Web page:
All things must end and eventually your old computing device will either break down or get outdated, and you’ll be faced with a dilemma. Will you repair, sell, donate, recycle or junk your aged computer or mobile device?
A large part of that decision will depend on whether or not the computer or device still works. If the hard drive has failed you can install another one but you’ll have to reinstall all of your programs and transfer your backed up files to the new drive. There will also be the problem of reinstalling the Windows operating system.
You can use another computer to download a free copy of Windows 7, 8.1 or 10 from Microsoft (www.microsoft.com/en-ca/software-download), as long as the same version of Windows was installed on the old hard drive before it failed. For Win 7 and 8.1 you will need the original product key.
Getting rid of a broken computer is pretty easy. Take it to the Household Hazardous Waste Depot on Pido Road and throw it in a bin. However, that old hard drive may contain a truckload of personal information that could be retrieved so, as an important safeguard, take the hard drive out of the decrepit computer and hit the drive with a hammer a few times which will essentially destroy all of the data on it.
If you’re getting rid of the old computer because it’s just too old and slow you have several choices. First of all, back up all your files to an external drive. Then you could store the old computer somewhere just in case you find that you forgot to transfer some data on it. Otherwise, manually destroy the hard drive or electronically wipe it clean before taking the computer for recycling. A nifty free program that has a utility to erase a hard drive is Ccleaner (http://www.ccleaner.com/).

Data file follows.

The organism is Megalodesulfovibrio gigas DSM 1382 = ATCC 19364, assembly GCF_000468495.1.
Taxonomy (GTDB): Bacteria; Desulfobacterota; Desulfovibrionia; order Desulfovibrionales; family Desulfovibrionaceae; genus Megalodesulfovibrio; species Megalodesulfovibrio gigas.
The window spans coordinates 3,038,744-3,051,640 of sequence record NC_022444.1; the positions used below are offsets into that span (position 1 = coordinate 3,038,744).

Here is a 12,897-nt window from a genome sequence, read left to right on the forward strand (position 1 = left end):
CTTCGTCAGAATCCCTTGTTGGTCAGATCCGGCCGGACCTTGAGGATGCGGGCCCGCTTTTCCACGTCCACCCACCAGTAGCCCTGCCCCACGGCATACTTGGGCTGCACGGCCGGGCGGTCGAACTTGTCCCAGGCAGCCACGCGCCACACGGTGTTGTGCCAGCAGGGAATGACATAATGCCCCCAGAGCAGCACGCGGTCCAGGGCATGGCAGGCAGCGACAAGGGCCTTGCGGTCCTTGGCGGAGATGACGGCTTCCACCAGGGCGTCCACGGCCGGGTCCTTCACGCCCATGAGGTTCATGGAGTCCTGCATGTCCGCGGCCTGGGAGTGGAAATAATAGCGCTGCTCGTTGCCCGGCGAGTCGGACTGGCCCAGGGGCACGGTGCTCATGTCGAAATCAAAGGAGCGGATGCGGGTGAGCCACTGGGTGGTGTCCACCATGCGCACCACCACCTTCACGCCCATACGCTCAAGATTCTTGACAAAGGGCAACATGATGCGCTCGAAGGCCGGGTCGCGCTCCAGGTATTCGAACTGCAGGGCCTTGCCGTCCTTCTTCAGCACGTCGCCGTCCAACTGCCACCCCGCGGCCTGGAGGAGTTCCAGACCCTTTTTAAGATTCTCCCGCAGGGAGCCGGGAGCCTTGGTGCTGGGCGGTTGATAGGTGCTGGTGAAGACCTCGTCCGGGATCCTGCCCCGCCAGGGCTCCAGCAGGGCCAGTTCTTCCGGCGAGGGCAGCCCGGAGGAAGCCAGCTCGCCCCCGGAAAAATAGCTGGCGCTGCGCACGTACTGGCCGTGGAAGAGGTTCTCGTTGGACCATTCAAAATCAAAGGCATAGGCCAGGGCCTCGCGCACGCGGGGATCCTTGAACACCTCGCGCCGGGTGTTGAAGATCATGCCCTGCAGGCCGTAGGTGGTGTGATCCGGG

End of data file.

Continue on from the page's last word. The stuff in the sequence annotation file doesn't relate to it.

Or you could donate the computer to reBOOT, a national charity with an office in Peterborough. If the computer is usable the company will wipe the hard drive, reinstall an operating system, and make it available at low cost to people in our community. Check the reBOOT website at http://rebootpeterborough.ca/about/ for further details.
A good option for your old smartphone is to take it and the charger to Peterborough Police headquarters and donate it. It will be wiped and given to a vulnerable person to dial 911 in an emergency.
Your other option for a working computer or mobile device is to sell or give it away. In this case you will need to delete your personal information but still retain the operating system which is necessary for the computer or device to work.
On a Windows 10 computer click the Start button, select the little gear icon, go into Settings, and under the Update and Security tab you’ll see the link for Recovery, which will delete your files and reinstall Windows. It is possible to restore a Win 7 or 8.1 computer to factory settings, but the steps vary by computer manufacturer. There is a good guide at the TechAdvisor site (https://tinyurl.com/y8efjyph).
Wiping a mobile device is fairly easy but make sure you back up files, apps, settings, passwords and contacts so they can be transferred to a new device. On an iPad or iPhone you do this wirelessly by enabling iCloud or transferring everything to your computer using iTunes. The iMore site has complete instructions for doing this (https://www.imore.com/how-transfer-data-old-ipad-new-ipad).
On an Android device this involves signing your device into Google and copying everything to Google Drive, but the process varies by device manufacturer. The GreenBot site (https://tinyurl.com/y7ohz2cv) has general instructions including a video.
After doing the backup you then restore the device to factory settings minus all of your data. There are instructions for doing this on an iPhone or iPad at the TechAdvisor site (https://tinyurl.com/y73obchn) and on an Android device at the DigtalTrends site (https://tinyurl.com/yd3pru5g).
When you’ve finished dealing with your old computer or device you can begin setting up the new one. More about that in a future column.